Taxi Driver

Sent wirelessly from my BlackBerry device on the Bell network.
Envoyé sans fil par mon terminal mobile BlackBerry sur le réseau de Bell.

-----Original Message-----
From: scott hutchins <[log in to unmask]>
Date:         Wed, 9 Jun 2010 16:12:52 
To: <[log in to unmask]>
Subject: Re: [SCREEN-L] incorporation of TV/cinema screen into cinema narrative

The Icicle Thief
Dawn of the Dead
Cemetery Man
most of Jacques Tati's films
all of Joe Dante's films
Fat Albert
Citizen Kane
The Notorious Bettie Page
Man on the Moon
Qatsi Trilogy
Stay Tuned
Groundhog Day
Book of Shadows:  Blair Witch 2
One Flew Over the Cuckoo's Nest
Requiem for a Dream
Across the Universe
The Brave Little Toaster
The Twonky

On Fri, Jun 4, 2010 at 10:12 AM, W. McCarthy wrote:

> I wonder if someone would be kind enough to direct me toward any 
> studies --
> or even mere lists of examples -- which have been made of the 
> incorporation
> of images of a TV (and/or cinema) screen into a film's narrative -- 
> screen
> within a screen, that is. What I have chiefly in mind are complex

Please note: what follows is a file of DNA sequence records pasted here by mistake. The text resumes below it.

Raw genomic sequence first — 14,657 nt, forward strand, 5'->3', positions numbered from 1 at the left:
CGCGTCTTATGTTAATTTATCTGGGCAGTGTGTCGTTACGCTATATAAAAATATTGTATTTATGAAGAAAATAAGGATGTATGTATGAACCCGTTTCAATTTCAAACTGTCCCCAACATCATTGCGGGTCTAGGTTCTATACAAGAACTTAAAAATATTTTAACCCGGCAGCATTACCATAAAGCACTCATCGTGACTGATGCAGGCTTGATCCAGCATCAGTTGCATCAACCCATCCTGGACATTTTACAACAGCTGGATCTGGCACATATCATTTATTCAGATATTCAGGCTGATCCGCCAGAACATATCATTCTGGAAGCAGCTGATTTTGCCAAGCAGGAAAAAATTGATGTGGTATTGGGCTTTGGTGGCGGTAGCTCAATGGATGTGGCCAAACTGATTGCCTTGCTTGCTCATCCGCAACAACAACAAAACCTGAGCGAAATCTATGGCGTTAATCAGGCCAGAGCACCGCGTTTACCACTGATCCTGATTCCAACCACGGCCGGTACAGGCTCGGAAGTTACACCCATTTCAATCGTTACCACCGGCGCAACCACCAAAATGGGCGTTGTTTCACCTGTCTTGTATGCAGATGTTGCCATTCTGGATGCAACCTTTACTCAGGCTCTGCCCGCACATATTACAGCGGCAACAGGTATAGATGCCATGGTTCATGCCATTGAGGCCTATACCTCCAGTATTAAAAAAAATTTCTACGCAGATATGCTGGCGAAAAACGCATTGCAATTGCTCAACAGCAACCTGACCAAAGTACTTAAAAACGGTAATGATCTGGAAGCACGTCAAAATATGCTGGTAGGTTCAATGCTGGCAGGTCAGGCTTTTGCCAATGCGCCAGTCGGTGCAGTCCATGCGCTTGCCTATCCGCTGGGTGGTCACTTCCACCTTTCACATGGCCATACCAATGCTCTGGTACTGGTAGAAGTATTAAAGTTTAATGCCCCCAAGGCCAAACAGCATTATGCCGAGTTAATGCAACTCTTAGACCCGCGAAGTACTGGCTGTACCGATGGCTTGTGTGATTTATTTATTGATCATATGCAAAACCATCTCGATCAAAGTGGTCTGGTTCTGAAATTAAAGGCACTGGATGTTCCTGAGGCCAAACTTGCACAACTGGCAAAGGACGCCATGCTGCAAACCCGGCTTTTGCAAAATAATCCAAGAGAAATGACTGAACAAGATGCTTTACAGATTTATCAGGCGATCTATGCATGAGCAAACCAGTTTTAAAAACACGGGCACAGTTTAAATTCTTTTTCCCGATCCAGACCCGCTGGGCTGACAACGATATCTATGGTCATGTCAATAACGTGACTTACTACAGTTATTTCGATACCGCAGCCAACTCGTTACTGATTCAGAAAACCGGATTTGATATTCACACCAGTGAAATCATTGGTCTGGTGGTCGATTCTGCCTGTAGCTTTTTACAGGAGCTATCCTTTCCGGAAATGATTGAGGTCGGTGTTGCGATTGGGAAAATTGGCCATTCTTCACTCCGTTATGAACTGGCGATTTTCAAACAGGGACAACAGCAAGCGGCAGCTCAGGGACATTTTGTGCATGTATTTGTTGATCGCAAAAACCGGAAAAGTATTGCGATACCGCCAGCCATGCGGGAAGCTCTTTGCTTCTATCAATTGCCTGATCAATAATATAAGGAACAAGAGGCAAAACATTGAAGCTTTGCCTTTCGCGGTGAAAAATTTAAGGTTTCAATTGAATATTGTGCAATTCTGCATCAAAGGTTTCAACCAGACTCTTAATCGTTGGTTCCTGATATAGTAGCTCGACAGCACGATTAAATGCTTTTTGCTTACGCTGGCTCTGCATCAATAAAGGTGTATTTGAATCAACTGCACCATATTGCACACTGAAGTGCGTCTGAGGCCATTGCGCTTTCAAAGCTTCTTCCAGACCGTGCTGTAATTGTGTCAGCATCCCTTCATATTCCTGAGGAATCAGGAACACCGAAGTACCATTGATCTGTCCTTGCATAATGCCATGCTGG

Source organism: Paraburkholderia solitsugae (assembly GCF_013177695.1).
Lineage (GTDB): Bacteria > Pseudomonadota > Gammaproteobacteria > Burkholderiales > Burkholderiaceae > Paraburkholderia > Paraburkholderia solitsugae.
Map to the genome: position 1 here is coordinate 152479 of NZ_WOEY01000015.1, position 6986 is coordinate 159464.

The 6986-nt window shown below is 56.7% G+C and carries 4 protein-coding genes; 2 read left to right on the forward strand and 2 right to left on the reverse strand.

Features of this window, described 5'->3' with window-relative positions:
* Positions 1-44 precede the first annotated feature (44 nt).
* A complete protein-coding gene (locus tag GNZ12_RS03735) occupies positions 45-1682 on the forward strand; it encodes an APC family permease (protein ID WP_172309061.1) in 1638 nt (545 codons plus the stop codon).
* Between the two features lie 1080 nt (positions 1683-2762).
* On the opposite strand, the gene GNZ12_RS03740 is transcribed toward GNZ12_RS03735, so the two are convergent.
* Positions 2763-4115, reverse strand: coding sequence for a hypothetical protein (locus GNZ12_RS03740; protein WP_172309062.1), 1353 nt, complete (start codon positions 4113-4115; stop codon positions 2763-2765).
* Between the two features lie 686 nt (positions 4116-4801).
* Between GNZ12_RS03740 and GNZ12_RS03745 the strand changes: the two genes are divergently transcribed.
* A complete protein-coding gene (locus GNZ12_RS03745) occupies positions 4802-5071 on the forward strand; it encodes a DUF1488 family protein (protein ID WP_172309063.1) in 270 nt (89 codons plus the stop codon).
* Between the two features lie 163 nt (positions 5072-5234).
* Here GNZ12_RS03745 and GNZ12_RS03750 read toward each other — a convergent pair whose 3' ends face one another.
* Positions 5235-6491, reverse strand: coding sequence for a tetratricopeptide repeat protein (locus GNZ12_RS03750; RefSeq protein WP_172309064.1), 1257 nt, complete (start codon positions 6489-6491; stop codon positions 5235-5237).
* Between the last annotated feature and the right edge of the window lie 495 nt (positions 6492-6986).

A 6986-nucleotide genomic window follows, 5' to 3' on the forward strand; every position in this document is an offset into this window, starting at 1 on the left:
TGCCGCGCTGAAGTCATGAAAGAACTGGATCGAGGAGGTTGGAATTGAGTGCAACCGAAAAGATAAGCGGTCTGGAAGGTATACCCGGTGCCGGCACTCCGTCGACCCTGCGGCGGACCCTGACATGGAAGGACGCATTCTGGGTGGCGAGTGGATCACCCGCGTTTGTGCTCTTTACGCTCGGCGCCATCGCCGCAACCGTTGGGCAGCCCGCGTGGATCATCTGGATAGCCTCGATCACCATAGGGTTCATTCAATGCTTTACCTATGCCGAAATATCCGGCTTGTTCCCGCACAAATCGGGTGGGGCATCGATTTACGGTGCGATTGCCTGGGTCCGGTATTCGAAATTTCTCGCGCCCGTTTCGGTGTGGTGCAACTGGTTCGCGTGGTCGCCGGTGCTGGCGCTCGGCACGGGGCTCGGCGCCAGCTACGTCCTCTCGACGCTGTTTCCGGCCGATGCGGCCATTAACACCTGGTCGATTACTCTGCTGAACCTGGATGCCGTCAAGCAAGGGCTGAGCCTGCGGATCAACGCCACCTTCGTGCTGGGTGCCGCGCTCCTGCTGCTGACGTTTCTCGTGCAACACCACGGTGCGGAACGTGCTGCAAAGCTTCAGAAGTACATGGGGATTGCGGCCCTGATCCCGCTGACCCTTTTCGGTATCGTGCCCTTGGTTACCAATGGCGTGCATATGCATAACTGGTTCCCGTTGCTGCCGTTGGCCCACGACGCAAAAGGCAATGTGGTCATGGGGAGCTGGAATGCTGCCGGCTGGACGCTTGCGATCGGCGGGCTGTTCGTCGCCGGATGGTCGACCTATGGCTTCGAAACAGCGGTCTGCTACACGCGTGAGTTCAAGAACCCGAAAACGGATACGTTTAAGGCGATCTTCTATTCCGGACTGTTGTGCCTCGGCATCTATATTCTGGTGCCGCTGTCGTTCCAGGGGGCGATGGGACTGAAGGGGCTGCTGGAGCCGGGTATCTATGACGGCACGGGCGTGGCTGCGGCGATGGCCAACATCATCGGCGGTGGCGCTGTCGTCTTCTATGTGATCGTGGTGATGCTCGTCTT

> examples
> such as Arturo Ripstein's Así es la vida, Stone's Any Given Sunday,
> Cronenberg's Videodrome, Dassin's Dream of Passion, etc., in which the
> screen's images are somehow integral to (or make ironic comment upon) 
> the
> on-going narrative. In Any Given Sunday, e.g., Wyler's 1959 Ben-Hur 
> plays on
> a screen in order to produce an ironic atmosphere in a key scene. 
> However,
> any instance, even incidental, in which a TV or film screen is 
> incorporated
> would interest me.
> Gratefully,
> Bill McCarthy
> ----
> Screen-L is sponsored by the Telecommunication & Film Dept., the
> University of Alabama:

Screen-L is sponsored by the Telecommunication & Film Dept., the
University of Alabama:

Online resources for film/TV studies may be found at ScreenSite